Joyce Glasser reviews A Quiet Passion (April 7, 2017)
There is a certain irony in casting ‘Sex and the City’ co-star Cynthia Nixon as Emily Dickinson, the reclusive ‘spinster’ from Amherst, Massachusetts, determined to protect her pre-dawn writing ritual from a theoretical disapproving husband. There might also be a certain irony in atheist Terence Davies, born in Liverpool in 1945, being so drawn to the moralistic 19th century American poet so obsessed with protecting her soul. As Davies makes clear in his witty and complex biopic, however, irony was a key component of her art and life.
Irony aside, the fusion of Davies and Dickinson in A Quiet Passion is one of the most insightful and compassionate of any literary biopic in the past decade. Davies seems drawn to a creative soul, who, like himself, refuses to compromise and pays the price. Davies is 71 and has made only eight feature films. Dickinson had only eleven of her 1800 poems published during her lifetime. Although several collections of her poems were published after her death, until 1955, they were all heavily altered to conform to the poetic norms of the time.
To avoid the expository pitfalls of a literary biopic, Davies opts for a series of chronological tableaux that become self-contained chamber pieces of mood, character development, atmosphere, wit – and music. Each tableau serves a function, whether of introducing moral issues, key people in her life or news. One tableau deals with the Civil War through an argument between Emily’s brother Austin (Duncan Duff) and their father Edward (Keith Carradine) who refuses to allow his only son to enlist. Another tableau focuses on Emily’s intolerant and self-righteous reaction to Austin’s affair with actress Mabel Loomis Todd (Noemie Schellens). Each tableau usually ends with Nixon’s sensitive voice over of a poem Emily is writing or planning in her mind.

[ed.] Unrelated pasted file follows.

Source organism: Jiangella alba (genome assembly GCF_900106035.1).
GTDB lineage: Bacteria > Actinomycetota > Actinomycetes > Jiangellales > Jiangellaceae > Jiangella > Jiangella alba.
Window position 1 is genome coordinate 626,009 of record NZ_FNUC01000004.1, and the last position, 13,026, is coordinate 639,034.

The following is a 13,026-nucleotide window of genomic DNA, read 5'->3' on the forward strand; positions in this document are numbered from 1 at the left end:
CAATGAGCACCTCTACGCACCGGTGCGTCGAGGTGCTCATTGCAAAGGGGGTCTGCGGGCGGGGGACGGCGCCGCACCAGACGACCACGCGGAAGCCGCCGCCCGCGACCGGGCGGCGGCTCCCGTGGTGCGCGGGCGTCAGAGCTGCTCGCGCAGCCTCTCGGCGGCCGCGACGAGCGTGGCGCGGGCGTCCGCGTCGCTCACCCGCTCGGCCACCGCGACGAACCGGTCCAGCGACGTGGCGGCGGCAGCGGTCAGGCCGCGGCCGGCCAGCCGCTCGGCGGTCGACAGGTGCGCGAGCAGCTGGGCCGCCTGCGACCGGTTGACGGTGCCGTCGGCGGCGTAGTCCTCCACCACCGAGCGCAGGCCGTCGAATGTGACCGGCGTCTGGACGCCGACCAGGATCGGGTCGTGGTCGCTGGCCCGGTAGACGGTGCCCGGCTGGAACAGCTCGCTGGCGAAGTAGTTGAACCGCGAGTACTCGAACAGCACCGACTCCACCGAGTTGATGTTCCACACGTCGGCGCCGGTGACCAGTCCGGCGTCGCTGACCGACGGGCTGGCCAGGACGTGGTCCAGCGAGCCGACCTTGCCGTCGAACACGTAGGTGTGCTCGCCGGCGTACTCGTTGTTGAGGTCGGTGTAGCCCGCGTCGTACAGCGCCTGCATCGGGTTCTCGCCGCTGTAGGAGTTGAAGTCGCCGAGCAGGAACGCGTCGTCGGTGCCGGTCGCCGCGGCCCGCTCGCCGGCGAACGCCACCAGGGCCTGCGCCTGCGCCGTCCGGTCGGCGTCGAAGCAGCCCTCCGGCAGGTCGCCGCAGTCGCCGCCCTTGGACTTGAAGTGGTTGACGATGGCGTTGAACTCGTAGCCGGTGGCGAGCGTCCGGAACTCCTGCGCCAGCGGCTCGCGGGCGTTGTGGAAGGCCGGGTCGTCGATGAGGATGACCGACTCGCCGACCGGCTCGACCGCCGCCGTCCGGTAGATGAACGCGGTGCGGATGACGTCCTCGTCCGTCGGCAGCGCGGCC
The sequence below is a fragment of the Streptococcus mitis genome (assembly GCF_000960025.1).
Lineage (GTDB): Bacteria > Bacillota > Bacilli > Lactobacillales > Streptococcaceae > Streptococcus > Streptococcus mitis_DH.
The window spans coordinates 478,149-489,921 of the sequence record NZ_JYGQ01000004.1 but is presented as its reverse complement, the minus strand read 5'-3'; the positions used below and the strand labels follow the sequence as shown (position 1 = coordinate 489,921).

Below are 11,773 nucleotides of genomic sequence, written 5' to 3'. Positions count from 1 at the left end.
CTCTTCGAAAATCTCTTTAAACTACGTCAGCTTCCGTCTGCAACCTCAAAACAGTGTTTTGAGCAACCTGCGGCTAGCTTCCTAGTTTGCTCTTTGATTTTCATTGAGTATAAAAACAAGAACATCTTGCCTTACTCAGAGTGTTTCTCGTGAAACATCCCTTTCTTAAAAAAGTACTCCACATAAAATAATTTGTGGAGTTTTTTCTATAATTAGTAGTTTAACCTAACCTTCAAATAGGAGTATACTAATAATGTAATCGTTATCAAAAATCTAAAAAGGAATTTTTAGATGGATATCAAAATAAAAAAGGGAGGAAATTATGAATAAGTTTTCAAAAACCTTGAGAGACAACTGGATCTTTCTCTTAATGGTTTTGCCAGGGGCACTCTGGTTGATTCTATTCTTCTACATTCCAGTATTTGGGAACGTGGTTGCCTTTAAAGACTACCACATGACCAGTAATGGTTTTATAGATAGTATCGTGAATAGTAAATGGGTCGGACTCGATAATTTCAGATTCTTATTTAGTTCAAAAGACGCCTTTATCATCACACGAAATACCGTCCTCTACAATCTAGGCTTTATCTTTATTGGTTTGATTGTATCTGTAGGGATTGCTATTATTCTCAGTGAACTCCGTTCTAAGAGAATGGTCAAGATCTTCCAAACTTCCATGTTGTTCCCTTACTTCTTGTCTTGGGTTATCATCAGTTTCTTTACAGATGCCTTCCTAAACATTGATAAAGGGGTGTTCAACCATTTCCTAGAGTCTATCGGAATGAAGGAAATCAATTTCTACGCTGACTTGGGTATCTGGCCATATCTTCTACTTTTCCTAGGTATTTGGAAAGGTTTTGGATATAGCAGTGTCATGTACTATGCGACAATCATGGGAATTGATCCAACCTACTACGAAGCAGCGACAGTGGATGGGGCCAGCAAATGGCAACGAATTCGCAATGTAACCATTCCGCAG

The pattern of having Emily’s younger sister Lavinia or ‘Vinnie’ (Jennifer Ehle) knocking on Emily’s (Nixon) bedroom door to announce an arrival, departure of some other news can grow monotonous, but it is Davies’ way of showing that Emily was increasingly housebound, particularly during the final 15 years of her life.
Vinnie announces the arrival of a visitor (Samuel Bowles, editor of the Springfield Republican, who drastically edited some of her poems before publishing them) and the devastating news of a departure (the married Reverend Charles Wadsworth, an admirer of her poetry – whom Emily describes as a man ‘as handsome as he is ecstatic and so clean, like a cherub after bathing’).
And there are the endless announcements of death that find their way into her morbid poetry, including that of her mother (Joanna Bacon), a less introspective and weaker version of Mrs Dalloway; and her beloved father, Edward, a lawyer and treasurer of Amherst College. As we see in a series of tender, humorous and witty exchanges between father and daughter, Edward believes in education for women; encourages Emily’s poetry writing and accepts Emily’s refusal to attend Church. On the other hand, while he dutifully attends the opera, he objects to Jenny Lind (Marieke Bresseleers) displaying her talent in public on the stage.